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Nova Scotia

Through an Acadian landscape



By Peter Neville-Hadley

Meridian Writers’ Group

GRAND PRE, Nova Scotia—It’s a short drive across slender Nova Scotia from the blustery, Atlantic-facing capital of Halifax to where the hamlet of Grand Pré overlooks sheltered Minas Basin. This is a key point on a route called the Evangeline Trail, which passes through lands originally settled by the French, whose descendants developed their own culture and called themselves “Acadians.”

The land is still cross-hatched with the dikes they used to turn marshes into highly productive farmland, but there’s little sign of their Norman-style farmhouses and granaries today. The real drama of the Acadians is not one of arriving and creating a paradise, but of eviction from it. The Evangeline Trail runs through the land that was once theirs.

Considered a threat to British interests and occupying prime farmland, the Acadians undid themselves by refusing to take an unqualified oath of allegiance to the British crown once European treaties made this region of New France permanently English in 1713. “Le grand dérangement” saw families broken apart and sent to the American colonies, Louisiana, France, French Guiana and the Falkland Islands. More than 14,000 were deported.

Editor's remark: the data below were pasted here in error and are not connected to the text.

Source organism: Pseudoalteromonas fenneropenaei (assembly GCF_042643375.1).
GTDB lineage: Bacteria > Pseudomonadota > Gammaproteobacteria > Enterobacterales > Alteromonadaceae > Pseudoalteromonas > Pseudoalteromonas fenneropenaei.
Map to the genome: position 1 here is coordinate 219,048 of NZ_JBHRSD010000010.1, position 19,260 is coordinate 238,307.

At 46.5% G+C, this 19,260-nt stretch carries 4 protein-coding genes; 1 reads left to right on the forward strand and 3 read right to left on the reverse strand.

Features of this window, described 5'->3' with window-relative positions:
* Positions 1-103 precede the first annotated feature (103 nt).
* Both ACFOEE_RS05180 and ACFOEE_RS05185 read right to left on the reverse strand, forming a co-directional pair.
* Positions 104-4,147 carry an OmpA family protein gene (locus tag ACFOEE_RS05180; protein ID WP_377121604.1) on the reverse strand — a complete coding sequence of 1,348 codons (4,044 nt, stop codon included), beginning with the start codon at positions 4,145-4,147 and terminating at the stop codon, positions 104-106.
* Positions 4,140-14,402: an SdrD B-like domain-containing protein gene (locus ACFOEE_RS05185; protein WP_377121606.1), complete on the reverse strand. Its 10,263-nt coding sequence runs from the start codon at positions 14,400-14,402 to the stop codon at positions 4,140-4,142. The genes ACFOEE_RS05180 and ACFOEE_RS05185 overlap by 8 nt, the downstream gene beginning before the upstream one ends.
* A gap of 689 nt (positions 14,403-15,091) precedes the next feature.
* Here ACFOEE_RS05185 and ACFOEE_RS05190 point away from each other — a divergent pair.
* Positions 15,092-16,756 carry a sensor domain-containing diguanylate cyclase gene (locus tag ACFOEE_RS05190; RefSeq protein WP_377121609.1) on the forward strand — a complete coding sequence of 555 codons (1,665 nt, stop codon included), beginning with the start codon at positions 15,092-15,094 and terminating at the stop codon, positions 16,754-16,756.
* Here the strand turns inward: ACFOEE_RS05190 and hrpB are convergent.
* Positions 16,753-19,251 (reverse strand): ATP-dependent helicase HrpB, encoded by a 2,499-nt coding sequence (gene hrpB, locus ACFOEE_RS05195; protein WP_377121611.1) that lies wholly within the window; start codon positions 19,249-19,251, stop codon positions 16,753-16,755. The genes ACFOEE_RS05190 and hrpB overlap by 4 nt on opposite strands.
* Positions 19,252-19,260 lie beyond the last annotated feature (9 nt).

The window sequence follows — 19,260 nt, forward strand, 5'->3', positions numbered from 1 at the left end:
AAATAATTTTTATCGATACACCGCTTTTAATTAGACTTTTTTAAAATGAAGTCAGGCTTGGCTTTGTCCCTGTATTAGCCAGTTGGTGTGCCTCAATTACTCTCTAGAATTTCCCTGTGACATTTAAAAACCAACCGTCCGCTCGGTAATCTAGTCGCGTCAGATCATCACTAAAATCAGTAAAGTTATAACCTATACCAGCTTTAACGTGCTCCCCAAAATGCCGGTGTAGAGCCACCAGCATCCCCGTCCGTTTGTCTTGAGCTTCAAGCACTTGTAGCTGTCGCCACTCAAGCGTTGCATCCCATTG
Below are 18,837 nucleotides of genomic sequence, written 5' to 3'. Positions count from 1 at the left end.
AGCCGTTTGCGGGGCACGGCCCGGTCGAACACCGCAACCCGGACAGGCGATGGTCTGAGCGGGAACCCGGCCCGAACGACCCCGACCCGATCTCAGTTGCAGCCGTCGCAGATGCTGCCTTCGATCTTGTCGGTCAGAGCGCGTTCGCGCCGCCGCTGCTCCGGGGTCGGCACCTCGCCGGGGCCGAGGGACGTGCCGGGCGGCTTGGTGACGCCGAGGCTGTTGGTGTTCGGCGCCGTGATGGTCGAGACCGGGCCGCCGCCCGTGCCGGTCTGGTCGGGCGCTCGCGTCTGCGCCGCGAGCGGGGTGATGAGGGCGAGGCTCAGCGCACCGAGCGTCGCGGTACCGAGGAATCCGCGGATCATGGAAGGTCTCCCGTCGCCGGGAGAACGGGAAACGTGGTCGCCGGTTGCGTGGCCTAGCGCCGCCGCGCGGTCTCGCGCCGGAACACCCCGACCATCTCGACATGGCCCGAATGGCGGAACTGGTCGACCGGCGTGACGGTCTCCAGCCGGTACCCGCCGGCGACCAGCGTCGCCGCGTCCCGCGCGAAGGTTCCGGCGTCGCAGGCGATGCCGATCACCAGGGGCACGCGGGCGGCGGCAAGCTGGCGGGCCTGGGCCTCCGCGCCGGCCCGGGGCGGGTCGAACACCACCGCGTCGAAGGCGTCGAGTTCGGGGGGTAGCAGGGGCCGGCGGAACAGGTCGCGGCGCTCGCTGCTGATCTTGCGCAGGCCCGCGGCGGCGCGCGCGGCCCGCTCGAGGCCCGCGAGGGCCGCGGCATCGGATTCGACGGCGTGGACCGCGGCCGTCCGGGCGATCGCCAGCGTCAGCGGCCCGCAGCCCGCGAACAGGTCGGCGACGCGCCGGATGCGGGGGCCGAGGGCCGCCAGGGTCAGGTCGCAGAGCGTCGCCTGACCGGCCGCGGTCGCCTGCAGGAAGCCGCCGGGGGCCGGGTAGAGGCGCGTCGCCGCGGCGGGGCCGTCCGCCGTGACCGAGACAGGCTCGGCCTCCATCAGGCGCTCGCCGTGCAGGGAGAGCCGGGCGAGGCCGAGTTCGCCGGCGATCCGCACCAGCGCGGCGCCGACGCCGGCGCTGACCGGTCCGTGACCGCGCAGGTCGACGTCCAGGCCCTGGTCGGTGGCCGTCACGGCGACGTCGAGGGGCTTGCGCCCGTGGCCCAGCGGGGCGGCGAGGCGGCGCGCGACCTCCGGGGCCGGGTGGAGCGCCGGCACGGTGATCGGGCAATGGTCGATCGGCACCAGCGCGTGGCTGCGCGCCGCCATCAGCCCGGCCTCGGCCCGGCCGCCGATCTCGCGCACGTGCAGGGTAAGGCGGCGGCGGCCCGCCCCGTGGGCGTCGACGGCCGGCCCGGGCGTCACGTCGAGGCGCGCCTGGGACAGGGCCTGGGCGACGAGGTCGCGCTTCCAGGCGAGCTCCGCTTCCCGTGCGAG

Their expulsion had almost been forgotten when, in 1847, the popular American poet Henry Wadsworth Longfellow published a rather maudlin epic romance called Evangeline, A tale of Acadie , a story of doomed love based around the deportations.

Founded in 1682, the original Grand Pré is now a national historic site. In the centre of what was once the town (burned by the English) the stone church where the first deportation order was read out has been rebuilt. Nearby in the garden is a statue of Evangeline who, although fictional, became the romantic heroine of the Acadians (and the subject of Hollywood movies).

A short walk from the historic site, an iron cross marks one of the points at which several thousand Acadians were marshalled for transshipment to waiting British vessels in 1755.

Further west along the trail the coast’s first permanent settlement of Port-Royal has been recreated from contemporary diaries and diagrams. Completed in the early years of the Second World War, it’s already appealingly weathered and is appropriately staffed in part by descendants of the few Acadians who were eventually allowed to return. Dressed in the clogs and homespun woollens of the period, some can point to neighbouring lands first brought to order by their forefathers.